Today's home buyers are the most connected ones ever. In fact, according to statistics compiled by the National Association of REALTORS®, millennial buyers currently make up 34 percent of active home buyers. Because millennials are the first generation to fully embrace technology throughout both their childhood and their adult years, the homes they purchase will need to be capable of supporting the technology they are accustomed to using. Whether you are included in this growing segment of millennial buyers or a buyer from a different age group who enjoys cutting edge technology, the following information can help you avoid electrical problems in the home you decide to purchase:

Changing times create modern problems 

Technology has advanced exponentially in just a few short years. Even though many families now own multiple computers and devices capable of connecting via the internet, this was not the case when many existing older homes were built. 

Built before the computer age, many of these older homes often have an electrical system that will not support powering multiple devices and gadgets, along with much more powerful home appliances and HVAC systems. 

Extension cords are not a safe answer for an inadequate electrical system

When a high tech buyer purchases an older home that has not undergone electrical renovations to bring it up to date, they may attempt to use extension cords to offset the lack of outlets. This can lead to overloaded circuits, overheated wiring, and the threat of an electrical fire. In addition, faulty or insufficient wiring can also damage or even destroy delicate electronics.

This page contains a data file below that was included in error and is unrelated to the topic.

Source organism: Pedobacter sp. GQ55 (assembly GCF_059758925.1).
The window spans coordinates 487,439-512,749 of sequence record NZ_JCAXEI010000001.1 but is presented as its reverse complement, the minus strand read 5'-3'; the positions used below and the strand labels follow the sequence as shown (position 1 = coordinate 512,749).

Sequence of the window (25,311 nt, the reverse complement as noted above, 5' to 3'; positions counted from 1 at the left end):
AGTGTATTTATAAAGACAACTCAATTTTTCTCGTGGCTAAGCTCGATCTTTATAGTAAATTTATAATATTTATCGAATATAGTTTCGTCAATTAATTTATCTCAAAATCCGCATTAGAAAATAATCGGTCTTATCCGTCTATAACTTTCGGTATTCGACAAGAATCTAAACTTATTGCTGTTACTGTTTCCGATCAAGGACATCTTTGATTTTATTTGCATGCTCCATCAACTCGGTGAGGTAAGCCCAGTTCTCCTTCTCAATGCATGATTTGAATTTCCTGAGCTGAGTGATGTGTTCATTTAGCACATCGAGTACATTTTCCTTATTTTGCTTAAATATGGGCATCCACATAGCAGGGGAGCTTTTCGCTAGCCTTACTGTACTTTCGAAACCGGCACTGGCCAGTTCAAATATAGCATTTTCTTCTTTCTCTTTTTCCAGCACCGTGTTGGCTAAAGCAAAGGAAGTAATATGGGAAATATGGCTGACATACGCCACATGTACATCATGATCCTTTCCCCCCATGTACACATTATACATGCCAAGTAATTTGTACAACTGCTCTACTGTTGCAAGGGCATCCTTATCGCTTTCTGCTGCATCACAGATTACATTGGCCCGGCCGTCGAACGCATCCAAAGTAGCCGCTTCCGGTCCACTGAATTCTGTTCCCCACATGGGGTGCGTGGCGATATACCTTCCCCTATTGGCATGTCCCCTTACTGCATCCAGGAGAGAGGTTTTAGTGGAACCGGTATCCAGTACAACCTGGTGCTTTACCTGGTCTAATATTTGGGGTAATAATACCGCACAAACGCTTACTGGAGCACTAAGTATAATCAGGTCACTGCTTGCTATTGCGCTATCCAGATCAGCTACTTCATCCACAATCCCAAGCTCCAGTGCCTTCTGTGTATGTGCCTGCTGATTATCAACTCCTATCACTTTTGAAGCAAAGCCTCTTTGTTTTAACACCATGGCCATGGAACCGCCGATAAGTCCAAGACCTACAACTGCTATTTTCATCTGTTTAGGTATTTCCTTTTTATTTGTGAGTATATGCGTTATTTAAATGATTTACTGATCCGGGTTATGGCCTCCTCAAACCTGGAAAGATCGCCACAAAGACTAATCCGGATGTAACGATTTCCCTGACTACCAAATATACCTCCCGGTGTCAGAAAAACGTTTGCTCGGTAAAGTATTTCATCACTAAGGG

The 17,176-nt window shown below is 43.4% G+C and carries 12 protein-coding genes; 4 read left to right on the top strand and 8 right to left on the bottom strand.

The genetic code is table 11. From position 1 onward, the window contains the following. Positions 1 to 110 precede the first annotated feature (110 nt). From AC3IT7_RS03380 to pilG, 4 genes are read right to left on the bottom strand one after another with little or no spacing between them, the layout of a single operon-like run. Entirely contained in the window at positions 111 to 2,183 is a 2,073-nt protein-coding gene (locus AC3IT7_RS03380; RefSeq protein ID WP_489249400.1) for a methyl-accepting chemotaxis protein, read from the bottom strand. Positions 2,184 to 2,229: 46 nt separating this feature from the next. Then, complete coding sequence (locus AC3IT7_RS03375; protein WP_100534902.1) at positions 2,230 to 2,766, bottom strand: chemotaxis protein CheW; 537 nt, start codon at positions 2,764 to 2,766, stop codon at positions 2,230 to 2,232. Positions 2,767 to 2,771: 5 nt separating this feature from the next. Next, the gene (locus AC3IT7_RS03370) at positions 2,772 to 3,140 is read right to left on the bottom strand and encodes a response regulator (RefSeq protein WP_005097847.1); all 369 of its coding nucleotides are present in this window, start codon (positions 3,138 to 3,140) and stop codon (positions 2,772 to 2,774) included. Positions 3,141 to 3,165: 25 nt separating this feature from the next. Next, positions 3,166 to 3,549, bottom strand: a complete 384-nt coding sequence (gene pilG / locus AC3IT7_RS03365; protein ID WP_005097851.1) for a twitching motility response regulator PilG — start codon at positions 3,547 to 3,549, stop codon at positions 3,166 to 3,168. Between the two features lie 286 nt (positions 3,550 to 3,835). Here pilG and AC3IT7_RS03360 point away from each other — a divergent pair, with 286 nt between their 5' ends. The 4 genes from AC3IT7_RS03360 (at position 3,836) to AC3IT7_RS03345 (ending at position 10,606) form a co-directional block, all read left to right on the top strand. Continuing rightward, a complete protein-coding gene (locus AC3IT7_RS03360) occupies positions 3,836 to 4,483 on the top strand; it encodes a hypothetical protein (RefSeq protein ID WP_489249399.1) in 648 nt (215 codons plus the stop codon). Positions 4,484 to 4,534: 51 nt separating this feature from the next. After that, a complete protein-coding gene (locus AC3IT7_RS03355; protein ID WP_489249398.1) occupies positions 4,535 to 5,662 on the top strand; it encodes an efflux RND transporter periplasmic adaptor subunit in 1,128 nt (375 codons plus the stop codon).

Home electrical inspections are a critical part of the home buying process

Buyers who want to avoid the dangers and inconveniences of living in a home with an unsafe and inadequate electrical system can utilize their inspection contingency to help them deal with this situation. However, a standard home inspection may not be sufficient to ensure the electrical system is safe to use with today's technology and appliances. 

Whole-house inspectors will look for signs of electrical problems, such as faulty breakers, outdated wiring, and discolored electrical outlets. However, having an additional home electrical inspection, performed by a certified electrical inspector, is a good way to determine more detailed information about the home's electrical system, including the circuitry wiring, breaker or fuse panel capacity, and the electrical outlets and connections throughout the home. 

Buyers who are considering purchasing an older home should insist upon having the electrical system thoroughly inspected by a competent professional before moving forward with the purchase. Check out a website like for more information and assistance.